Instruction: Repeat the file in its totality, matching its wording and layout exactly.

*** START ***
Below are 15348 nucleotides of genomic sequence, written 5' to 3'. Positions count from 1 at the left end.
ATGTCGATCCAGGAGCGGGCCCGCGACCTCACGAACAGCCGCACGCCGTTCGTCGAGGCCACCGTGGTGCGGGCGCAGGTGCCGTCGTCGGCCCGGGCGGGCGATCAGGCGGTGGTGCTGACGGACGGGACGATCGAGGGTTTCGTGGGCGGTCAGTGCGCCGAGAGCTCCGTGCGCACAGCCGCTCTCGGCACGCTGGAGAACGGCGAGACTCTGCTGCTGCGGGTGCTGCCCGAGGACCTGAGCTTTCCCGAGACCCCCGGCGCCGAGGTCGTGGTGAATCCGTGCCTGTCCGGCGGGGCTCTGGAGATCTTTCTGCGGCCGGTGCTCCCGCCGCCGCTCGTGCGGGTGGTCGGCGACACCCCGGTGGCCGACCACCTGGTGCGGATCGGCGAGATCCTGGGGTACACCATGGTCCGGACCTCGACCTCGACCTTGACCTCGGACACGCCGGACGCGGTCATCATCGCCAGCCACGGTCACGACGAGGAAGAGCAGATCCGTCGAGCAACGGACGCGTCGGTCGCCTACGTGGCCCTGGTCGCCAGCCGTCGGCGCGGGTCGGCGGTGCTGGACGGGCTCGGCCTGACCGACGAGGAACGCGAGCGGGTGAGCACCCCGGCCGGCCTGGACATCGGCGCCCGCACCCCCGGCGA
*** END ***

Below are 15348 nucleotides of genomic sequence, written 5' to 3'. Positions count from 1 at the left end.
ATGTCGATCCAGGAGCGGGCCCGCGACCTCACGAACAGCCGCACGCCGTTCGTCGAGGCCACCGTGGTGCGGGCGCAGGTGCCGTCGTCGGCCCGGGCGGGCGATCAGGCGGTGGTGCTGACGGACGGGACGATCGAGGGTTTCGTGGGCGGTCAGTGCGCCGAGAGCTCCGTGCGCACAGCCGCTCTCGGCACGCTGGAGAACGGCGAGACTCTGCTGCTGCGGGTGCTGCCCGAGGACCTGAGCTTTCCCGAGACCCCCGGCGCCGAGGTCGTGGTGAATCCGTGCCTGTCCGGCGGGGCTCTGGAGATCTTTCTGCGGCCGGTGCTCCCGCCGCCGCTCGTGCGGGTGGTCGGCGACACCCCGGTGGCCGACCACCTGGTGCGGATCGGCGAGATCCTGGGGTACACCATGGTCCGGACCTCGACCTCGACCTTGACCTCGGACACGCCGGACGCGGTCATCATCGCCAGCCACGGTCACGACGAGGAAGAGCAGATCCGTCGAGCAACGGACGCGTCGGTCGCCTACGTGGCCCTGGTCGCCAGCCGTCGGCGCGGGTCGGCGGTGCTGGACGGGCTCGGCCTGACCGACGAGGAACGCGAGCGGGTGAGCACCCCGGCCGGCCTGGACATCGGCGCCCGCACCCCCGGCGA